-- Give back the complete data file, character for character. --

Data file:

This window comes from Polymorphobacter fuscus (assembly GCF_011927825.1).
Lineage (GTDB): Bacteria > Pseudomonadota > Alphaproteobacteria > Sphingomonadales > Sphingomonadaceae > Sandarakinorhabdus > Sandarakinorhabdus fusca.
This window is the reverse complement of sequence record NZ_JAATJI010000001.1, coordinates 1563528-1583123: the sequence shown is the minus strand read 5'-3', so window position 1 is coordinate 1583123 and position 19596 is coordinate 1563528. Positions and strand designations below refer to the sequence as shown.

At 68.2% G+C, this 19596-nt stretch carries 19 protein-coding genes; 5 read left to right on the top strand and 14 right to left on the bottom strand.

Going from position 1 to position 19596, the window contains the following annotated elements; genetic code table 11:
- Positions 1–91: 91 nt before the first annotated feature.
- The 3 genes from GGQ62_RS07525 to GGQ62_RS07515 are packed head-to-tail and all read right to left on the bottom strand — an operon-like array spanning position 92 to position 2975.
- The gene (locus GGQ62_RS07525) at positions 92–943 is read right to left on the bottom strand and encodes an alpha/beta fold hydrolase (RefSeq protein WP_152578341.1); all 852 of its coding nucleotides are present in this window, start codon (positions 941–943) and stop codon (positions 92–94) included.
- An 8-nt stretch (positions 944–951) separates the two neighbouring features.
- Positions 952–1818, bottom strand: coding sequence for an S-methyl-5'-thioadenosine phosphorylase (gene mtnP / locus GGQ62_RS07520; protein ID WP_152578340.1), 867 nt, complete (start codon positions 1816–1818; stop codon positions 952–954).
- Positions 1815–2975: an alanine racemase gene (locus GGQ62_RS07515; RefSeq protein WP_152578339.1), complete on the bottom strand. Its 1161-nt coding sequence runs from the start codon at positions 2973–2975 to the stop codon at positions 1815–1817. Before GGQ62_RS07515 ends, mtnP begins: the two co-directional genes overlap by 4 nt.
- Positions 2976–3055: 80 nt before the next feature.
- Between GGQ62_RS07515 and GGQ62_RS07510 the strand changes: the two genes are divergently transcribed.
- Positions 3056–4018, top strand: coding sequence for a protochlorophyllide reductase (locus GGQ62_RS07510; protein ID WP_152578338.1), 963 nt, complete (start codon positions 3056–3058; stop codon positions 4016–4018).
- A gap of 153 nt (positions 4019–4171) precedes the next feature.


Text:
This window comes from Polymorphobacter fuscus (assembly GCF_011927825.1).
Lineage (GTDB): Bacteria > Pseudomonadota > Alphaproteobacteria > Sphingomonadales > Sphingomonadaceae > Sandarakinorhabdus > Sandarakinorhabdus fusca.
This window is the reverse complement of sequence record NZ_JAATJI010000001.1, coordinates 1563528-1583123: the sequence shown is the minus strand read 5'-3', so window position 1 is coordinate 1583123 and position 19596 is coordinate 1563528. Positions and strand designations below refer to the sequence as shown.

At 68.2% G+C, this 19596-nt stretch carries 19 protein-coding genes; 5 read left to right on the top strand and 14 right to left on the bottom strand.

Going from position 1 to position 19596, the window contains the following annotated elements; genetic code table 11:
- Positions 1–91: 91 nt before the first annotated feature.
- The 3 genes from GGQ62_RS07525 to GGQ62_RS07515 are packed head-to-tail and all read right to left on the bottom strand — an operon-like array spanning position 92 to position 2975.
- The gene (locus GGQ62_RS07525) at positions 92–943 is read right to left on the bottom strand and encodes an alpha/beta fold hydrolase (RefSeq protein WP_152578341.1); all 852 of its coding nucleotides are present in this window, start codon (positions 941–943) and stop codon (positions 92–94) included.
- An 8-nt stretch (positions 944–951) separates the two neighbouring features.
- Positions 952–1818, bottom strand: coding sequence for an S-methyl-5'-thioadenosine phosphorylase (gene mtnP / locus GGQ62_RS07520; protein ID WP_152578340.1), 867 nt, complete (start codon positions 1816–1818; stop codon positions 952–954).
- Positions 1815–2975: an alanine racemase gene (locus GGQ62_RS07515; RefSeq protein WP_152578339.1), complete on the bottom strand. Its 1161-nt coding sequence runs from the start codon at positions 2973–2975 to the stop codon at positions 1815–1817. Before GGQ62_RS07515 ends, mtnP begins: the two co-directional genes overlap by 4 nt.
- Positions 2976–3055: 80 nt before the next feature.
- Between GGQ62_RS07515 and GGQ62_RS07510 the strand changes: the two genes are divergently transcribed.
- Positions 3056–4018, top strand: coding sequence for a protochlorophyllide reductase (locus GGQ62_RS07510; protein ID WP_152578338.1), 963 nt, complete (start codon positions 3056–3058; stop codon positions 4016–4018).
- A gap of 153 nt (positions 4019–4171) precedes the next feature.